Note: My sincere thanks to NetGalley for providing me an ARC in return for an honest review.
Every so often you read a piece of history that is blistering, refreshing, and utterly compelling. Such is historian Greg Grandin’s The End of the Myth: From the Frontier to the Border Wall in the Mind of America. This book explores the ways in which the frontier as a concept, a myth, and an ideology has remained central to how America has conceived of itself and how, in the latter part of the 20th and the early 21st Centuries, the myth has at last begun to collapse upon itself.
The End of the Myth is roughly chronological, starting with the American Revolution (when the frontier was basically the Appalachians) and moving into such epochal events as the Mexican War, the Civil War, the Spanish American War, World War II, and the recent financial crisis. He has a keen eye for detail and an ability to parse primary texts to expose the assumptions undergirding ideologies. Indeed, so sharp is his close reading ability that I almost felt at times like I was reading a trained English professor (which, coming from me, is quite the compliment).
Two figures loom large in his analysis: Andrew Jackson and Frederick Jackson. The former was the first populist president, a man who based his “egalitarian” vision on the brutal exploitation and oppression of people of color and Native Americans. The latter was, arguably, one of the most influential historians of an era, one whose theorization of the frontier provided a set of parameters within which any discussion of this concept must take place.
As Grandin points out throughout the book, the frontier has, from the beginning, symbolized the political aspirations of the United States. That is to say, it has served a multitude of purposes: as a safety valve, as the engine of empire, as a means of social control. So long as there was a frontier, the inner problems facing American politics–white supremacy and all of its ugliness foremost among them–could be projected outward. Those toxic, destructive energies could be used to expand the boundaries of the nation, while simultaneously serving the needs of those in power.
Beyond the realities of the political, however, the frontier has also served as a unifying me The frontier, and the promise of infinity that it represents, allowed Americans to believe that they were immune to the cyclical nature of history, with its rise and fall of empires. The frontier promised perpetual growth. Because of the frontier, America could convince itself that it existed outside time itself, a fantasy that would inevitably come crashing down into ruin as the realities of the limitations of the frontier became more and more obvious as the 19th and 20th Centuries progressed.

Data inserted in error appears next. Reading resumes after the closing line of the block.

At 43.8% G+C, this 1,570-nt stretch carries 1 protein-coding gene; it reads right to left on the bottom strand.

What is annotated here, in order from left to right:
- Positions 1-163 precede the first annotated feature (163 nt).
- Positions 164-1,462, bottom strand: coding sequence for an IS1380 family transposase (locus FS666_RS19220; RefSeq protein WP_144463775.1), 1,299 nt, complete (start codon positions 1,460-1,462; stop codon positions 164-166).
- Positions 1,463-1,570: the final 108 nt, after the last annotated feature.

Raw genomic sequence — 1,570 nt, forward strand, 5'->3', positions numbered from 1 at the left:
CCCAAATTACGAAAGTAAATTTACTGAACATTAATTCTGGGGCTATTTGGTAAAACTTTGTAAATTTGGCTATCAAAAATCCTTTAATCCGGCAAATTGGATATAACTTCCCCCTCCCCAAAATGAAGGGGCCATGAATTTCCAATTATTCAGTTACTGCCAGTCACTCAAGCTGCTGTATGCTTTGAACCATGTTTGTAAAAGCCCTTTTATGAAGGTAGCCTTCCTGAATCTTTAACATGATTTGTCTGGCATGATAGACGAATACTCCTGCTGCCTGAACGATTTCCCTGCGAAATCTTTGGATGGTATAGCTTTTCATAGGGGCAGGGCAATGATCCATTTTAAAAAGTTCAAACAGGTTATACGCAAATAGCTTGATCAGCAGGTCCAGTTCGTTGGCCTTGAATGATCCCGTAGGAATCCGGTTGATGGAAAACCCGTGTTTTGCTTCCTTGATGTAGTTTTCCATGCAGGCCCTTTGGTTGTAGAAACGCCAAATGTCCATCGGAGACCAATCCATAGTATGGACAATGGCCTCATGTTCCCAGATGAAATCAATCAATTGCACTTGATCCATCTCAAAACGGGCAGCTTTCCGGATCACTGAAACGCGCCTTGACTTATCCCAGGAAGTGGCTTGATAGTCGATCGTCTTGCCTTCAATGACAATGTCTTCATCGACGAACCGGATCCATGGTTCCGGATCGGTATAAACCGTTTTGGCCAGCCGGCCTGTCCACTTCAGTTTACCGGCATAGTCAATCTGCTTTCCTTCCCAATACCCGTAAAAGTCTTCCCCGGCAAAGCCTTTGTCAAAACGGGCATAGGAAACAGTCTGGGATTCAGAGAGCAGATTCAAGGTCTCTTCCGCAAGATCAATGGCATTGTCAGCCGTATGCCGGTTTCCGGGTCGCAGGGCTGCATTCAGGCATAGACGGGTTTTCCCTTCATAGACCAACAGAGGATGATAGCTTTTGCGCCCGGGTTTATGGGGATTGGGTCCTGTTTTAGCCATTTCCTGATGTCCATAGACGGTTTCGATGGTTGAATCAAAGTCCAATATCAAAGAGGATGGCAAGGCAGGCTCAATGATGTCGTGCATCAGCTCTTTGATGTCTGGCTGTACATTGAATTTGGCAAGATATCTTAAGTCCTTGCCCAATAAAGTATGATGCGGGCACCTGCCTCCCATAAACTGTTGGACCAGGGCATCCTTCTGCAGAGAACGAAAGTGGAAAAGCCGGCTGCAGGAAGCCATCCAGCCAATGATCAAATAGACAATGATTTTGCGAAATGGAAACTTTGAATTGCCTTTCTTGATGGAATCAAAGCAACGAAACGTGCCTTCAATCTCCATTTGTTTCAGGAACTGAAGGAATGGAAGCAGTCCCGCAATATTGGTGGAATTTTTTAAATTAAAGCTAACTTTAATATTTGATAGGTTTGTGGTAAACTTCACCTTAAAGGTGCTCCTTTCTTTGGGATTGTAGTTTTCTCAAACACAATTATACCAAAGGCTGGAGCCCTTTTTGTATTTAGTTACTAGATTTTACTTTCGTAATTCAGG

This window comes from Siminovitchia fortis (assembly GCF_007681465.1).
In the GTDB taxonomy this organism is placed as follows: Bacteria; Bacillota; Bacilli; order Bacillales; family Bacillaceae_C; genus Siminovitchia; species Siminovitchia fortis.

As Grandin explains, now that the frontier has utterly closed, the very energies that it was meant to channel have redounded upon the country. In the wake of globalization, endless wars in the Middle East, and the financial meltdown of 2008, the proverbial chickens have come home to roost. The social unrest and problems that have always existed at the heart of America’s accomplishments–and which were, to an extent, deflected by the frontier–have now burst into the open. The wall, with all of its ugly rhetoric and racist overtones, is the ultimate physical symbol of the closing of the frontier.
Grandin pulls no punches in what he sees as the political ramifications of the frontier myth and its demise in the 21st Century. Sometimes, in fact, I found his political claims (and investments) overshadowing his historical consciousness, particularly in his analysis of the Clinton and Obama years (admittedly, this may be because of my own political investments). Nevertheless, I do think that there is a danger in allowing one’s political investments to so transparently mold the perspective one takes on events.
Despite that, this is the sort of bracing, politically-engaged history that is like a breath of fresh air. Grandin tears away the air of obfuscation that allows so many (particularly white) people to believe that the frontier is some sort of infinitely tappable resource that can be exploited at will. Just as importantly, Grandin suggests that, if we want to create a more just and equitable country, we must confront the very ugly and violent parts of our collective past. Only by confronting our original sins can we move forward into a hopefully bright future.